Buckthorn in the Little Woods


Friday the 2oth of May began with perfect weather for our first work day in the Little Woods. Folks from Champlain Park turned up with tools in hand and great energy and enthusiasm. We started pulling out Buckthorn at 9 am and worked steadily till after lunch hour. Soon we’d amassed two great piles of cut shrubs,  ready for the city to come and chip for us.


Buckthorn is a thorny shrub that forms large thickets and reduces the growth of shade tolerant native shrubs and herbs. The twigs end in a sharp thorn. The blue-black berries are eaten and spread by birds and it can be seen all through the larger NCC woods. You may even have it in your yard.


The City of Ottawa provided shovels and weed wrenches. Those wrenches were magical tools, built like giant levers with clamping jaws at the end. Even those of us with less muscle power were able to yank out the shrubs at their roots.

Nancy Young and her colleague from the city forestry department were on hand to help with tree identification and planting tips. They also brought 20 beautiful trees to replace the Buckthorn.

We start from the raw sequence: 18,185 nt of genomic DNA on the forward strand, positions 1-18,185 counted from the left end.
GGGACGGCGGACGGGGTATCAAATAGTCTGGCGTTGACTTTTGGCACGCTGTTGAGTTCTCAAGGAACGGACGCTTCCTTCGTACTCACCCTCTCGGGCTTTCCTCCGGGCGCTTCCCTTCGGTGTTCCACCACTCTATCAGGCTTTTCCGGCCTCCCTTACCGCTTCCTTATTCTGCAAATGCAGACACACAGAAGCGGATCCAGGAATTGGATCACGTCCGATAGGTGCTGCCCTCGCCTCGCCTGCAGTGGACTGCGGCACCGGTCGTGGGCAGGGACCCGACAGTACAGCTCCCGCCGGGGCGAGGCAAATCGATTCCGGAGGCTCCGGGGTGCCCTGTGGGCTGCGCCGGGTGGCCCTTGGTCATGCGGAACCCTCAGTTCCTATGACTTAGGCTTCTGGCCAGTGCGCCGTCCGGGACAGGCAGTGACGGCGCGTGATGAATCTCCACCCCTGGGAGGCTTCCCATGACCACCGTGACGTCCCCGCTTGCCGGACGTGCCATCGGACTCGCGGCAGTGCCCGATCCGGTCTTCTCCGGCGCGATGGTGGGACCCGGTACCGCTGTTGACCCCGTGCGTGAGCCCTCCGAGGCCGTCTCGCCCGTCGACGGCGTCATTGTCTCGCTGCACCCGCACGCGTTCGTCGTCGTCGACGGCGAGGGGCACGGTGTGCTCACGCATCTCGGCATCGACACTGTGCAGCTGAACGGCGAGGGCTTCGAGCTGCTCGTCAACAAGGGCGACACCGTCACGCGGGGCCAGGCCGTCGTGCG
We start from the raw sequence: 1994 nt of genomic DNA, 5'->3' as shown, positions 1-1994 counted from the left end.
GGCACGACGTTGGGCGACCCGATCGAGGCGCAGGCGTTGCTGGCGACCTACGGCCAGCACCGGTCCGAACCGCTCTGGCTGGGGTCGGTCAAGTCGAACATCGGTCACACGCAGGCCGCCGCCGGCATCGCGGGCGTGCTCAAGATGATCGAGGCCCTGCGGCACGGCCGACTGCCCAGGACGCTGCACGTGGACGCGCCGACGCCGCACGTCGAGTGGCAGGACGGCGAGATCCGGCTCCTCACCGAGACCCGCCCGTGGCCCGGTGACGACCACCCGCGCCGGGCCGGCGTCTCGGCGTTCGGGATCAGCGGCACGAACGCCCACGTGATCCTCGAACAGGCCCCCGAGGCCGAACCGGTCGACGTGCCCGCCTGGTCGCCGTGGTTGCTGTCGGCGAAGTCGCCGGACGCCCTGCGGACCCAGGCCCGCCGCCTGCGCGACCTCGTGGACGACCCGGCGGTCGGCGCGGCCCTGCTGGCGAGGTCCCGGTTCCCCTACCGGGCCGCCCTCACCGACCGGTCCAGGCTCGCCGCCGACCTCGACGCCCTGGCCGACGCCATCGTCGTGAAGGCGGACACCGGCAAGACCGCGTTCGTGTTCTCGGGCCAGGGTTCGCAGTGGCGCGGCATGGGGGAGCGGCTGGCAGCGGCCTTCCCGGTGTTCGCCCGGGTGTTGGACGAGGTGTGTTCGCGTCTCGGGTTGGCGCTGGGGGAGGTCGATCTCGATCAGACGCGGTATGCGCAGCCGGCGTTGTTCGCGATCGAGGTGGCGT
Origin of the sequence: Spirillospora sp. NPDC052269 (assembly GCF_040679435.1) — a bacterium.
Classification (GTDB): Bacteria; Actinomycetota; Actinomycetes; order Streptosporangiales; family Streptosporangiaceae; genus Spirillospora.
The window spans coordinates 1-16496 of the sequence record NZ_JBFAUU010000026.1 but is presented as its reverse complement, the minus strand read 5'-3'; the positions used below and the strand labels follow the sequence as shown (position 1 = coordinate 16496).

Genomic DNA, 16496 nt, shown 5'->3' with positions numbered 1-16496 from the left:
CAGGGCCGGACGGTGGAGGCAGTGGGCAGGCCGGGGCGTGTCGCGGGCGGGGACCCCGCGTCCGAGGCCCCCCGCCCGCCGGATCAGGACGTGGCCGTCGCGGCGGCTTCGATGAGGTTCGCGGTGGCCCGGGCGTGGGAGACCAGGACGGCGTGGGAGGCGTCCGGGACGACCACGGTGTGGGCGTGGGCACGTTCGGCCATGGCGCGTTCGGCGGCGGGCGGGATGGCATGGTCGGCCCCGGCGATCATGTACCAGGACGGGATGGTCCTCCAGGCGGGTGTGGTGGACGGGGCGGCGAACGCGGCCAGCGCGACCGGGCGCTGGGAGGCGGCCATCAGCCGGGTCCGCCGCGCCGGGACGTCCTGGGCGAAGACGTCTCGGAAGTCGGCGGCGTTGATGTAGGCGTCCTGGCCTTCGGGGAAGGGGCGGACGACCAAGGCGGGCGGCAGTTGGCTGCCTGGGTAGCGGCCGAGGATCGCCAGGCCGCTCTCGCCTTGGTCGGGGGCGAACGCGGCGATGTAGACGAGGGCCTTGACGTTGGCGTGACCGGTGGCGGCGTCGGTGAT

In the afternoon a group of students from Elmdale school planted Bur Oak, Sugar Maple, Hackberry and White Pine seedlings. The children had a wonderful time, and greatly enjoyed digging holes and prying out rocks.

Spending this much time in the Little Woods led to a few discoveries; there is a Jack in the Pulpit growing there, and a healthy population of toads. While we were working I could hear a Phoebe and a Redstart calling from the canopy.

The trees will be watered over the summer and the city will remove some more of the dead elms from the site along with some of the bigger Buckthorn we weren’t able to cut down. Because the seeds are viable for up to 7 years we will need to watch the site and prune back invasives for a few more years.

Thanks to all the volunteers who helped us get through the work in such a short time: Sandy Davidson, Jennifer Neate, Will Egan, Leslie Maitland, Ian Holland, John Decarle, Linnia Rowlatt, Elyse Bisson, (and my apologies to those whose names I have missed)


Special thanks to:
  • Nancy Young for her knowledge, patience and good humor through the process of organizing all our work
  • Rod Gillyatt (and the teachers and parents of Elmdale School) for bringing your enthusiastic children to work in the Little Woods
  • Rita Blattman for providing water, elbow grease and boundless energy


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